"In theory [having no standards] is fine, but what happens when half of a school class is pregnant?" Thoman said.
Despite these rules, school districts vary greatly in how they teach sex education. Jennifer Mooney, Director of Reproductive Health and Wellness at the Hamilton County Department of Health, said students get different information depending on where they live.
"It [the law] totally creates a gap," Mooney said. "So offering it to some and not all students does our community, as a whole, a disservice."
Five of the school districts said they bring in outside organizations to teach some or all of the sex education curriculum. Groups include Marriage Works Ohio, Maximum Freedom, YWCA, the Hamilton County Public Health and Warren County Abuse & Rape Crisis Shelter. The organizations take different approaches to sex education and cover different areas of information.
Hamilton County Public Health (HCPH), upon request, will visit classrooms and provide prevention-based information. Julie Dietrich, a health and physical education teacher at Winton Woods, invites the HCPH to talk to her high school class about safe sex. Dietrich said the HCPH gives each student a small pre-wrapped package that contains an info card, a business card and one condom.
Mike Samet, public information officer from HCPH, said the program aims to educate students on how they can protect themselves during sexual activity. The speakers provide students with facts and information about the risks associated with sexual activity. They show them how to properly use a condom. The focus is on disease and pregnancy prevention instead of an abstinence-only approach.
The health department's prevention-based programs work best, Mooney said.
"Our kids need to be armed with information," she said. "They need to be equipped to know that there are the possible consequences of [sexual activity]. There are good things about it, and there are also bad things."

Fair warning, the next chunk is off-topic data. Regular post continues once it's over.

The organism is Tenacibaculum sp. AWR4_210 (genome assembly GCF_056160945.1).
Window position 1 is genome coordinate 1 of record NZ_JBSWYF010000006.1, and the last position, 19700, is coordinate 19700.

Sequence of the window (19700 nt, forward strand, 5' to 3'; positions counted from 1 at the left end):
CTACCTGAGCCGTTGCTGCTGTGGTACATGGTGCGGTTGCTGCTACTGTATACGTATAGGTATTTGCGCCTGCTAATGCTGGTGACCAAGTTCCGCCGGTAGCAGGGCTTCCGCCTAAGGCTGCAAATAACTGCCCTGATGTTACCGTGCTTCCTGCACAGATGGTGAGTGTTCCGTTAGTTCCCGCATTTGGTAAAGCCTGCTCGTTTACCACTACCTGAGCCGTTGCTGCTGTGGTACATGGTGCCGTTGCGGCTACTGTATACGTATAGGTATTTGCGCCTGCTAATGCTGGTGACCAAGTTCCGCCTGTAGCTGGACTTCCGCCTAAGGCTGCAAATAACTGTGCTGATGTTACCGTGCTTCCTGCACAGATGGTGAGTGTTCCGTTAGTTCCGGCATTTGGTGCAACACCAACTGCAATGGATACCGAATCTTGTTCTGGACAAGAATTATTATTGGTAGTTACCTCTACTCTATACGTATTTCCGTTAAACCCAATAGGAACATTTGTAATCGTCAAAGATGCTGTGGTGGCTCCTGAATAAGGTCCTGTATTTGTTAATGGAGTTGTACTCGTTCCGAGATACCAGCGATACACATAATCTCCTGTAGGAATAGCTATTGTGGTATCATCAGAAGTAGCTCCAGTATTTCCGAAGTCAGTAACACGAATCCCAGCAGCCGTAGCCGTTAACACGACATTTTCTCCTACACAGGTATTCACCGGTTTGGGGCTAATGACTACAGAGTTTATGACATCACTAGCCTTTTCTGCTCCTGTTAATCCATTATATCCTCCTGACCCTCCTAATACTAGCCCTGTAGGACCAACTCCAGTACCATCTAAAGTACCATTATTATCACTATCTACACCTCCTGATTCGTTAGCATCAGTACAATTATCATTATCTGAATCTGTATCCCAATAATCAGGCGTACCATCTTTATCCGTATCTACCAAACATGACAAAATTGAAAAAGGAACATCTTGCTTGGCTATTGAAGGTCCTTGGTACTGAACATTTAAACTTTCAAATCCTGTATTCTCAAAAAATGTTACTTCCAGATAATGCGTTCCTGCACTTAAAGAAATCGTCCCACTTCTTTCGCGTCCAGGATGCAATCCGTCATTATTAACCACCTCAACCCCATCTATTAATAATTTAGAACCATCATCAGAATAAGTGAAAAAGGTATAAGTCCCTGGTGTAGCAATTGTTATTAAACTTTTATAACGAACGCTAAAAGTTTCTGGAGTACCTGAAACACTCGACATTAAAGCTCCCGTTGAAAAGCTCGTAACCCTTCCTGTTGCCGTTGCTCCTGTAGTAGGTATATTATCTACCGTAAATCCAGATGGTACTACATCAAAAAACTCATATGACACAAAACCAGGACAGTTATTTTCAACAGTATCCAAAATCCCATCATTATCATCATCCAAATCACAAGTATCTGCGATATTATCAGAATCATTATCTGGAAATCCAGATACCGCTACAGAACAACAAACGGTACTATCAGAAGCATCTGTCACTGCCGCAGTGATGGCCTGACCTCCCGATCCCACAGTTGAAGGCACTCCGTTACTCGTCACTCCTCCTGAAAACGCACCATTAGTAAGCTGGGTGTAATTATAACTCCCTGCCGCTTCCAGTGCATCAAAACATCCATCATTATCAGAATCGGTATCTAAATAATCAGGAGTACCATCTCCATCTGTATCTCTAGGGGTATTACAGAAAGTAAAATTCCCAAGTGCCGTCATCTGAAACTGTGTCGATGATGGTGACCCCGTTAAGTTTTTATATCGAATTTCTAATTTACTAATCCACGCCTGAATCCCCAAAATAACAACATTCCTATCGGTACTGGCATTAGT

The outside program most of the surveyed districts report using is Maximum Freedom. The group's website said it seeks to "empower students with medically accurate sexual health and relationship education to achieve a lifetime of Maximum Freedom from unhealthy and unwanted consequences."
Not only does the information students get differ from district to district, but sometimes it differs year to year. Goshen High School principal Nick Inabnitt said instructors who teach sex education can change annually.
"(Instructors) want to put their own flavors in things."
What Students Learn Outside School
While sex can be an uncomfortable subject, some educators believe that in today's media environment, discussing it with kids is imperative.
"I do think that teenagers today are much more aware of sex than students in the past because they're inundated with that message," Downer said.
While students may be aware of abstinence as an option, some say they need more information. "With movies and pop stars doing stuff like that, [abstinence] probably wouldn't be accepted (as the only option) by teenagers," said Emily Oliger, a ninth-grader at Kings High School.
Amy Holbrook, prevention education coordinator at Warren County Abuse and Rape Crisis Shelter, said sex education is more important than ever.
"[Students] are inundated with these images and messages on a daily basis, and it's our job to give them the education and empowerment to combat that," Holbrook said. "I believe that a lot of parents nowadays are relying on social media, on the Internet, and on the schools to be the teacher. It (sex education) used to be addressed at home, and I feel like it's not so much any more."
But some parents say with the great disparities in what students learn about sex, they need to get more involved at home.
"I think sex education is as important as drug abuse education in many ways," said Heather Cooper, parent of an Oak Hills student. "It's a parent's job to teach this, but many are uncomfortable, so nothing is said. But if we don't teach it, who will?"
Jamie Gregory, Annie Dennis, Faith Tucker, Victoria Bower, Kinsley Slife, Zachary Mueller, William Wolkolf, Joanna Branch contributed to this story.